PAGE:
Written by Jessica Yescas
Background on PANNA
PANNA stands for Pesticide Action Network of North America. PANNA is part of an international organization working towards a sustainable future without hazardous pesticides. I was first drawn to PANNA because of the work they do around farmworker’s health and pesticides and schools. Their mission statement “Reclaiming the future of food and farming” attracted me to the organization because they are working with the community to achieve this future, while also serving those involved in the food system, not just focusing on “fixing” the problems within the system.
Cultivating a Community
My introduction to PANNA began through their website. It is so full of scientific news and political “calls to action” that I developed a pre-conceived notion of a fast-paced, bustling workplace. I was expecting maybe labs in the office or lots of papers everywhere and people who were very academic and professional at all times. However, I was pleasantly surprised to find that jeans were acceptable work wear. Contrary to popular belief, it is still possible to be casual yet professional and serious in the workplace. Despite the casualness of the workplace, everyone is so passionate about their work which allows them to be able to get into the nitty-gritty science when necessary. That being said, PANNA is full of just regular, down to earth people whose office culture drew me to working with the organization for the summer and semester. Unlike other workplaces I have been a part of, this one was not high stakes at all times, which is often stressful, but instead the PAN team is a supportive team where each staff member focusing on doing their part. With each person doing their specialty, either scientific research, fundraising, or managing the office, PAN is able to arrive at the best food policy and political solution with which to move forward so that they may advocate for the best decisions for the most vulnerable.
Planting My Roots
When I first read about the expectations of the food systems project I was excited to learn that I would be creating my own work plan. I was able to choose what part of the organization’s mission I would want to address and help cultivate. Past internships I have done have been similar to this, so I was looking forward to having the freedom to develop my own plan and learning. But although I have done these internships before, I always tend to forget how all the freedom that comes from creating your own project ends up being a bit lonely. Because this was my personal project, my supervisor, Emily, was usually the only staff member with which I interacted. All the other staff members were busy with their own work. I do not necessarily see this as a bad thing because now I understand how busy non-profits constantly are, and all the hard work the staff members do is essential to keeping the organization moving. Of course, the staff knew I was the intern in the office, but aside from brief staff meetings, I had little time to really get to know and talk to other staff members about myself or my project.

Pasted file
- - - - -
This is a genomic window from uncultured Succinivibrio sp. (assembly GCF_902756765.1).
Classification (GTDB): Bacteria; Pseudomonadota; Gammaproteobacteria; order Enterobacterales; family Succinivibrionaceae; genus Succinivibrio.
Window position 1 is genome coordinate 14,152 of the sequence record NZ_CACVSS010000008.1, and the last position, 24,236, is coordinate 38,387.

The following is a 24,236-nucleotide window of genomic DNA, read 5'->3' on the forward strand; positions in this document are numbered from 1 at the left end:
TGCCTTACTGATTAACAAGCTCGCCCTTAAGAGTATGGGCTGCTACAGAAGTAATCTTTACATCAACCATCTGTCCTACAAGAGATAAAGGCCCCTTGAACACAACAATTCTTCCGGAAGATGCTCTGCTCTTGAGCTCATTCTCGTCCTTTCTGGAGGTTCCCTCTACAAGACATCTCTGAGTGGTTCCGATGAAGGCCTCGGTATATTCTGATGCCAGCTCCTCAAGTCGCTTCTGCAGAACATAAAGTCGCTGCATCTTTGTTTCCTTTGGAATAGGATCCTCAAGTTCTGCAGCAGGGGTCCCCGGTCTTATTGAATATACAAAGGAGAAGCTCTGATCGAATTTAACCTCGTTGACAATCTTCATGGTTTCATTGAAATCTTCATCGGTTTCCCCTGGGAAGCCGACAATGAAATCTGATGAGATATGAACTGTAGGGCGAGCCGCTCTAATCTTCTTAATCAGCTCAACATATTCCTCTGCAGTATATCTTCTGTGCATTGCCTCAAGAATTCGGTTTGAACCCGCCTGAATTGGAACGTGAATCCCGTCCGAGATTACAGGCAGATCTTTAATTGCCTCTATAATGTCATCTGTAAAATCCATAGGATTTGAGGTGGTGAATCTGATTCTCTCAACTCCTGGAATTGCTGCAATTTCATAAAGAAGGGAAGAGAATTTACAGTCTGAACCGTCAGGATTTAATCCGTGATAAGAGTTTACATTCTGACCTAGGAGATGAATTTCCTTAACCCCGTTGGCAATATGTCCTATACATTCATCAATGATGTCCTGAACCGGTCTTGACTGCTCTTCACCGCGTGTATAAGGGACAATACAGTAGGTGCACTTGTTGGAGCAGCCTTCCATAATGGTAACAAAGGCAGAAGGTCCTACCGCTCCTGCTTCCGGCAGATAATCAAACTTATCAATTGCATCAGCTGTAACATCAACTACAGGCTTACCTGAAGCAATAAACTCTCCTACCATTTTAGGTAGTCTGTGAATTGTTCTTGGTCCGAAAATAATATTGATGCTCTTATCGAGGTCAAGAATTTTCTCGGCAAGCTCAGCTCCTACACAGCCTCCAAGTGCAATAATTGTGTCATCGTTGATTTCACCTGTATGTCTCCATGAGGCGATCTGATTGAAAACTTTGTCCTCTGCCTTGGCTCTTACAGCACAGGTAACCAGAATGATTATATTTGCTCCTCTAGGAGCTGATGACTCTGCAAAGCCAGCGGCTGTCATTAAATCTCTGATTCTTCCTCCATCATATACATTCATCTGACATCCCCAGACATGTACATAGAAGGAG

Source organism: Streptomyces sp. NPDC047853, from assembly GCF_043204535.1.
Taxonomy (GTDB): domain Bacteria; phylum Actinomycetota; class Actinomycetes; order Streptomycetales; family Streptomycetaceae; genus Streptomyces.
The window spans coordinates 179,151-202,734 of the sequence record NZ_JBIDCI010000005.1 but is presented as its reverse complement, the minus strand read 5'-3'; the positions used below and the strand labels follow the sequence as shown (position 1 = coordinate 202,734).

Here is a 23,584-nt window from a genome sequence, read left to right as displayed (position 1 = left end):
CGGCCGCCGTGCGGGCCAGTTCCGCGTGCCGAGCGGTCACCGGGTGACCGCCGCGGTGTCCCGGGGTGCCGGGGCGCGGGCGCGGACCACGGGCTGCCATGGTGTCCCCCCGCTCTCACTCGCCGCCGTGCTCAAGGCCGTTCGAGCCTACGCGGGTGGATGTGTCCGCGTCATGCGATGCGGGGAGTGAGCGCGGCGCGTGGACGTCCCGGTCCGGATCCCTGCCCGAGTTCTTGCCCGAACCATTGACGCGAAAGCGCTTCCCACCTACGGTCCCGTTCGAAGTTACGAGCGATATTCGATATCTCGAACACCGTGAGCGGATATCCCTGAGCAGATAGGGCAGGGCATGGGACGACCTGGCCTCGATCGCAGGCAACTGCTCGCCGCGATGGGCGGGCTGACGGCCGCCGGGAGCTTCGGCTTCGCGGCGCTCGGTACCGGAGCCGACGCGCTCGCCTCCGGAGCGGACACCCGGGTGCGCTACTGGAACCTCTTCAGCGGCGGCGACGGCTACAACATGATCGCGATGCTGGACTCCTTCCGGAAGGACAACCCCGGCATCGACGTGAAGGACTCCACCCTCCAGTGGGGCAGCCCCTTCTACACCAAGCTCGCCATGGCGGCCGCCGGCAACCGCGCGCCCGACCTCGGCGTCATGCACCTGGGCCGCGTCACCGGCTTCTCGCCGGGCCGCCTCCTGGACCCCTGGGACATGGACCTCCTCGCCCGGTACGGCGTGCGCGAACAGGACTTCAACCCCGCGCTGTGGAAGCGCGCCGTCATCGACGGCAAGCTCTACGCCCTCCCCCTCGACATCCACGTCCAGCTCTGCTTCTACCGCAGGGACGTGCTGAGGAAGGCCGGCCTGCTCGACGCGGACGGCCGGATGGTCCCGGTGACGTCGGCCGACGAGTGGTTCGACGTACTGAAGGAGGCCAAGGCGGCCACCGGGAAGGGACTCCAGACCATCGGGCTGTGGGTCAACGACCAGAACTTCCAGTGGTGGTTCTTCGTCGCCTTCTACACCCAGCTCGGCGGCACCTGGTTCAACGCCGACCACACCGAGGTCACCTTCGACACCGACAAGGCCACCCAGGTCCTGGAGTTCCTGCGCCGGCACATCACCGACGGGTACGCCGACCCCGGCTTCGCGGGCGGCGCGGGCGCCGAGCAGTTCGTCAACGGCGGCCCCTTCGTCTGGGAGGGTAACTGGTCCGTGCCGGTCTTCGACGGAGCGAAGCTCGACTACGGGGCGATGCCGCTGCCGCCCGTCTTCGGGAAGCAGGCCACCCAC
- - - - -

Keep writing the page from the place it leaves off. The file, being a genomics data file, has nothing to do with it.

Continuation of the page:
The Fruit of My Labor
The project I intended to work on during this internship was the creation of environmental health talks / videos for PANNA to share as informational presentations with affected communities. My goals with this project were to be able to put my public health background into action in addition to the food systems knowledge I had complied from previous classes. My service objective was that through this project I would be able to increase awareness of hazardous pesticide issues and be able to promote action around this within the community. I was able to take this project in the direction I wanted and did a talk on human rights and pesticide poisonings and environmental justice. I have been able to learn about human rights violations within the food systems that I was not originally aware of and would now like to take a more active role. However, my work can only do so much, so I will rely on community partnerships and advocacy to create and develop change.
Sowing the Seeds of Tomorrow
My experience here at PAN has brought to light a deeper understanding of the problem within the food systems, specifically surrounding the education of agricultural communities. Much of the work I have seen being done within the food systems has been so centered around research and sustainability. Though this might be because I am attending an academic research based institution, I believe it is still an issue. And although I understand the importance of research, I would like to see more work being conducted in partnership with the communities most affected by the food systems. I believe that this capstone course for the Food Systems minor is a great first step to creating deeper partnerships with grassroots organizations and communities. These groups are doing the most relevant work pertaining to their needs; we as students must invest our time and knowledge to cultivating solutions with them.